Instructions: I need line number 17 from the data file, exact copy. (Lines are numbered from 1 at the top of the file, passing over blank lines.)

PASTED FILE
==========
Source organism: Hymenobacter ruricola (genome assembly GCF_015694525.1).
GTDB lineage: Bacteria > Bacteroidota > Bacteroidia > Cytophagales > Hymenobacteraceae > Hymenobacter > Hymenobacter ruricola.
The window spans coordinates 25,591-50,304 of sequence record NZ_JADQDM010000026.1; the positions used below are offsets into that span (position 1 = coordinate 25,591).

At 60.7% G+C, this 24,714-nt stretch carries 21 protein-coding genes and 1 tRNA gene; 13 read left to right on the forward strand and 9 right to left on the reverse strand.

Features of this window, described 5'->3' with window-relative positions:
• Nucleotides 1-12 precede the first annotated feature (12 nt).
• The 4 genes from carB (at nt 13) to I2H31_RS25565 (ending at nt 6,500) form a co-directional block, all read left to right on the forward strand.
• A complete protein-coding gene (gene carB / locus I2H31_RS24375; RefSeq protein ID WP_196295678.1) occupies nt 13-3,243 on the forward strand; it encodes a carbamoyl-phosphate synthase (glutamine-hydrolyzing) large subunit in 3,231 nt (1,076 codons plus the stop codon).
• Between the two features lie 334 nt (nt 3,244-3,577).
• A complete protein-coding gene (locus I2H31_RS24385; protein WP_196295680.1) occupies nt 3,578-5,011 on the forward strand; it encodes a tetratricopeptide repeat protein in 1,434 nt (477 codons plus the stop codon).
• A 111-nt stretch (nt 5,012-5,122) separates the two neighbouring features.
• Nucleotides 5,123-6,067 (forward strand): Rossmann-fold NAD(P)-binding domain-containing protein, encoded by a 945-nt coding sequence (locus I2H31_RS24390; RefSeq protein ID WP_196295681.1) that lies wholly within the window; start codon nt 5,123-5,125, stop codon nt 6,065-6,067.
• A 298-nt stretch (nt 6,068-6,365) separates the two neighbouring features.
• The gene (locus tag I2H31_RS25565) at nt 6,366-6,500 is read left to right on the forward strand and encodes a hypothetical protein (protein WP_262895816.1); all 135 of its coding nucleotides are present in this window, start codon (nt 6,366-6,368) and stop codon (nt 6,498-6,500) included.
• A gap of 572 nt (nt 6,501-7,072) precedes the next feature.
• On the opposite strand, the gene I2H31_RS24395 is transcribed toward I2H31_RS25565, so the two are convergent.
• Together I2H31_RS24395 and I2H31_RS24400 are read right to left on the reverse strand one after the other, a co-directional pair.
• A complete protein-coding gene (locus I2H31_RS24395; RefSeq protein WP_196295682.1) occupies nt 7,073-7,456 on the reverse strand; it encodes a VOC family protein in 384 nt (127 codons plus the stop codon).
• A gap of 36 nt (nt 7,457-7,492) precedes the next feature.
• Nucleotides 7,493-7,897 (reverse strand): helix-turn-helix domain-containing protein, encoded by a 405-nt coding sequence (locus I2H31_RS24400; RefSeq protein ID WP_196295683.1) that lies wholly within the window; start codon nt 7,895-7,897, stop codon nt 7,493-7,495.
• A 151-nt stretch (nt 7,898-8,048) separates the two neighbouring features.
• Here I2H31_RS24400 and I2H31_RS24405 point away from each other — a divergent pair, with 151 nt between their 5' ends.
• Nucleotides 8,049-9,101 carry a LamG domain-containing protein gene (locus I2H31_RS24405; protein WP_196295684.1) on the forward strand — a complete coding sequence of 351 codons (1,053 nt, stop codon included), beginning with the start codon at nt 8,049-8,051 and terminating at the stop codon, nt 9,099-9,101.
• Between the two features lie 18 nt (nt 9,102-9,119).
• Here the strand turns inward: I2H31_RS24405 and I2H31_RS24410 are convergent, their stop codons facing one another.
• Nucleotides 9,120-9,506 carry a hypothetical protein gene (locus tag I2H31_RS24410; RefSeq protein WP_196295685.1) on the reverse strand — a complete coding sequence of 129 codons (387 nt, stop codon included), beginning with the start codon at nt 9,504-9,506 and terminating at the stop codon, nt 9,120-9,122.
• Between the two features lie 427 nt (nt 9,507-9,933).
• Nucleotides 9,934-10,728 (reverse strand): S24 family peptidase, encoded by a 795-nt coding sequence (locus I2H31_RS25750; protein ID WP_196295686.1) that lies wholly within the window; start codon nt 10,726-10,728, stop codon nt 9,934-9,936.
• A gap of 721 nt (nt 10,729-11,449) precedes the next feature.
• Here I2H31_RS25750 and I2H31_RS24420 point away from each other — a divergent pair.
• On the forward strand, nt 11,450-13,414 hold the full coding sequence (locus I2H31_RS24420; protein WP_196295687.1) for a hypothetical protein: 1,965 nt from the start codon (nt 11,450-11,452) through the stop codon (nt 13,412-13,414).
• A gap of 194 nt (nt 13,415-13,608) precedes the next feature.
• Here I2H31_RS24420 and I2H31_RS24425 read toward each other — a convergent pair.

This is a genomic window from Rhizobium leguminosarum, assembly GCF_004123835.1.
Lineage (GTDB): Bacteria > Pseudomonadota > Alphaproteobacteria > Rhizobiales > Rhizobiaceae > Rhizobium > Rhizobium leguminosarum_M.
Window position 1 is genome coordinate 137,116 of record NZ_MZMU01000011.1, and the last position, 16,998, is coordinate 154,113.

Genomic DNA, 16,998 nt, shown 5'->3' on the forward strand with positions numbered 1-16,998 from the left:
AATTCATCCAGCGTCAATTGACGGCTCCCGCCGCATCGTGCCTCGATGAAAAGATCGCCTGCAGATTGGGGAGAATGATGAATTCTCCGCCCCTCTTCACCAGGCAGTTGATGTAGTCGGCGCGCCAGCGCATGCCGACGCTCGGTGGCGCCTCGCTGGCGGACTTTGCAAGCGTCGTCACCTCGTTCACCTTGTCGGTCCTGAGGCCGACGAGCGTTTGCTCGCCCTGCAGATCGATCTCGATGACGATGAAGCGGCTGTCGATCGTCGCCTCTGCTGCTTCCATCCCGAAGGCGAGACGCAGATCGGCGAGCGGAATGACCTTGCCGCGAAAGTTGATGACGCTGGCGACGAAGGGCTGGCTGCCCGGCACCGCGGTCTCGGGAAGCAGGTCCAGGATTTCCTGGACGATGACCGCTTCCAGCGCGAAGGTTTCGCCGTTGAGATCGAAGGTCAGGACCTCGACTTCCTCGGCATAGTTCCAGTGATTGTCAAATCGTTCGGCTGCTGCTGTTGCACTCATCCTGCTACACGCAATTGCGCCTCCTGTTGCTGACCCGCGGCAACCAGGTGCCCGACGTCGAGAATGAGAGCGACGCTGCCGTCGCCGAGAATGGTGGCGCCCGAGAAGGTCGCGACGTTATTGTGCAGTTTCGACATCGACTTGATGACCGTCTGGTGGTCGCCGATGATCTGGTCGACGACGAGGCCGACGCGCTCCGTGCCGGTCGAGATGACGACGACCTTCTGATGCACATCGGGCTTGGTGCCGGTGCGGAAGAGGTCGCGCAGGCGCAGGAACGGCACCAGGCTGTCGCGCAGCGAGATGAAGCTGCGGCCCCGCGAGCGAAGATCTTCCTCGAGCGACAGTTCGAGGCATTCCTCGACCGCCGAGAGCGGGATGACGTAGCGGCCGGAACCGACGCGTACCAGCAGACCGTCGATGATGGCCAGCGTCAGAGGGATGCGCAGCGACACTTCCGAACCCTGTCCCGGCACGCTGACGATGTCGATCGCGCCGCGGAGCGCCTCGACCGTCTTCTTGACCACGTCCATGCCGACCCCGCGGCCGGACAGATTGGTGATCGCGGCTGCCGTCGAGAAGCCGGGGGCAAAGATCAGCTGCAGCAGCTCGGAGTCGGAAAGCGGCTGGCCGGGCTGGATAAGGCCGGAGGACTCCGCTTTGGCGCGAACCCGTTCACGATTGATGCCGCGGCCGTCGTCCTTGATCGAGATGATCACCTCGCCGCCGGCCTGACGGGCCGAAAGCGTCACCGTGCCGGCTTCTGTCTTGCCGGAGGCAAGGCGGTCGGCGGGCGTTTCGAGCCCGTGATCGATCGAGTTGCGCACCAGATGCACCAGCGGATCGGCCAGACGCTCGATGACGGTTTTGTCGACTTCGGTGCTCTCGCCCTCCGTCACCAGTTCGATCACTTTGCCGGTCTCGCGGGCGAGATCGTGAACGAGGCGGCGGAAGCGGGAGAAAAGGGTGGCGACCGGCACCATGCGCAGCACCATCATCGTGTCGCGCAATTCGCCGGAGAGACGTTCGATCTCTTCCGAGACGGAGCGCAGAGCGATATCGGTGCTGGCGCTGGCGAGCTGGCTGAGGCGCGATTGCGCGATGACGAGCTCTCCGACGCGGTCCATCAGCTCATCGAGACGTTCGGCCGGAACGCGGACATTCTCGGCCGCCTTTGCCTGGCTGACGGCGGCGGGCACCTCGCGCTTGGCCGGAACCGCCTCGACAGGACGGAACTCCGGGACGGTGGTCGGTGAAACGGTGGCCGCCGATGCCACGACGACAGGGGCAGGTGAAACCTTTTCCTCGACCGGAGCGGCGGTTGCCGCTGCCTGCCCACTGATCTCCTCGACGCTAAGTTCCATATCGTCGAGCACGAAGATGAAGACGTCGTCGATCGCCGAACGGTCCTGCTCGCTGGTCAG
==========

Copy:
• Together I2H31_RS24395 and I2H31_RS24400 are read right to left on the reverse strand one after the other, a co-directional pair.